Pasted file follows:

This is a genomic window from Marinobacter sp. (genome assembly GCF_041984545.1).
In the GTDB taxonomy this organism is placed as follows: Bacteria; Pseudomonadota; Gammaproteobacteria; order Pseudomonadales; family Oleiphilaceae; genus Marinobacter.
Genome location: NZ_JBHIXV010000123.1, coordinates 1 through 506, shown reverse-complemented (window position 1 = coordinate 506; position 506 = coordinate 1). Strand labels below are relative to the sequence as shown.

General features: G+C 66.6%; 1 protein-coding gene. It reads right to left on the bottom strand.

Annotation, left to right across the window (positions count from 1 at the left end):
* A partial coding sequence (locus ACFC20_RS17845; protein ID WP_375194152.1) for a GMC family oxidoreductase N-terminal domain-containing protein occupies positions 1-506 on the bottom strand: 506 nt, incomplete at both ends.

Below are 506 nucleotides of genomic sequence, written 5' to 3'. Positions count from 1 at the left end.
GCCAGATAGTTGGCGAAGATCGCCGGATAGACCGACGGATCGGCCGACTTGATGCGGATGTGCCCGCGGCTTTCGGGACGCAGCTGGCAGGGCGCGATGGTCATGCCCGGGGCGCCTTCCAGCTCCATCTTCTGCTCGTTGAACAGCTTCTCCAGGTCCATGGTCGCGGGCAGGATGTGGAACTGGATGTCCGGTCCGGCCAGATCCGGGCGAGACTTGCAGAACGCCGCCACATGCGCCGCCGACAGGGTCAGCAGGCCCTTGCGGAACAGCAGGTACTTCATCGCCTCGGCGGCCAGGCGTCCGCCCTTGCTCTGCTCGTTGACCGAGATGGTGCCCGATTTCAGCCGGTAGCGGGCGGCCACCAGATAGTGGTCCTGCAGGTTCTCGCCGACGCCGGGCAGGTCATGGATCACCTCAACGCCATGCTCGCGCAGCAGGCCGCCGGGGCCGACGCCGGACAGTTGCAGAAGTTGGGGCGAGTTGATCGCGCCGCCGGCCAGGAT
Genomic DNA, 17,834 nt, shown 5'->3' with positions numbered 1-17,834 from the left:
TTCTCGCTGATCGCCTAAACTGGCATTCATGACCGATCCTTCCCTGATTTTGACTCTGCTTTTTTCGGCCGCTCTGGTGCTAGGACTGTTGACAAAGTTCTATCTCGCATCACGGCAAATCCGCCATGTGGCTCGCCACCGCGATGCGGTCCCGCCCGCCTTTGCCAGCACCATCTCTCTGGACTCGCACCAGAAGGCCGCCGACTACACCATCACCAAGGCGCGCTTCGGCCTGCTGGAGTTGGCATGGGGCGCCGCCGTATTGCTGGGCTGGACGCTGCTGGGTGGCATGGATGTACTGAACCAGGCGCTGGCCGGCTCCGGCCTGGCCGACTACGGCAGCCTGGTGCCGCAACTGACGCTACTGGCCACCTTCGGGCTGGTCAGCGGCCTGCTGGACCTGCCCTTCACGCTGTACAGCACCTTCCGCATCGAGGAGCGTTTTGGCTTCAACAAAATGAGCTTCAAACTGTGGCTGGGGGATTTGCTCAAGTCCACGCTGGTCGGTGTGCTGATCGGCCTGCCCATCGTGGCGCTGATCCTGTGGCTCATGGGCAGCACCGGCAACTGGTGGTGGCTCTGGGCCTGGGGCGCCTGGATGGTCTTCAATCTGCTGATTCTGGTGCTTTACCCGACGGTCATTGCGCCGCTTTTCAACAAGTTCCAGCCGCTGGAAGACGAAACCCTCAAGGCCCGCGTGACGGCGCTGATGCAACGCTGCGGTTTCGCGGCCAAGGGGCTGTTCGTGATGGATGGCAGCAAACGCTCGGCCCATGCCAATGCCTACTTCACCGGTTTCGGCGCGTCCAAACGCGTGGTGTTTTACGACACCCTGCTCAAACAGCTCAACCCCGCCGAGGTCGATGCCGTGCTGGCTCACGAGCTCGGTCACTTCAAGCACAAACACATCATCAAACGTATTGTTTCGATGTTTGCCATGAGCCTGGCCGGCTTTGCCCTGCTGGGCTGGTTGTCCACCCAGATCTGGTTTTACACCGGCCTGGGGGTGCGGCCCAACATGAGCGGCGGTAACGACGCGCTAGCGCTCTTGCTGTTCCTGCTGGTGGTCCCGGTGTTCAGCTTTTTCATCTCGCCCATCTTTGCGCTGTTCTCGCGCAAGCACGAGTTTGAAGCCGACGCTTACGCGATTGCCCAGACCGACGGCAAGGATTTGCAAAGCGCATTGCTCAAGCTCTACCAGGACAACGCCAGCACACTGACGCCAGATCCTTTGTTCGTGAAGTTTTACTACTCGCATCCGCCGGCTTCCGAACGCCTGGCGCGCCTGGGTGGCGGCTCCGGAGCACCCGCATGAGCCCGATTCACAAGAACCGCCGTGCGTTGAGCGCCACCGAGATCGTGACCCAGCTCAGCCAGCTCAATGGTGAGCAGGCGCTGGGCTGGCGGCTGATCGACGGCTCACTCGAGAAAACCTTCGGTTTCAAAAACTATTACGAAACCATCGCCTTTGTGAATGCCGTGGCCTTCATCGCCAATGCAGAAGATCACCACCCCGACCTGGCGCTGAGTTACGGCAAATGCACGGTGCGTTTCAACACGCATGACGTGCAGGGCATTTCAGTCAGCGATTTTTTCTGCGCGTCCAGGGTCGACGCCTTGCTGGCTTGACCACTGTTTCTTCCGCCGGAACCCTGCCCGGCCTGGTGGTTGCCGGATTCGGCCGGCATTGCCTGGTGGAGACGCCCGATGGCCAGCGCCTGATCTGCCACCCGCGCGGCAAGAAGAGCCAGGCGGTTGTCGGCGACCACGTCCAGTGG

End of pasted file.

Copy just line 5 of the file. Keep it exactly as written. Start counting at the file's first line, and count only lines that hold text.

Annotation, left to right across the window (positions count from 1 at the left end):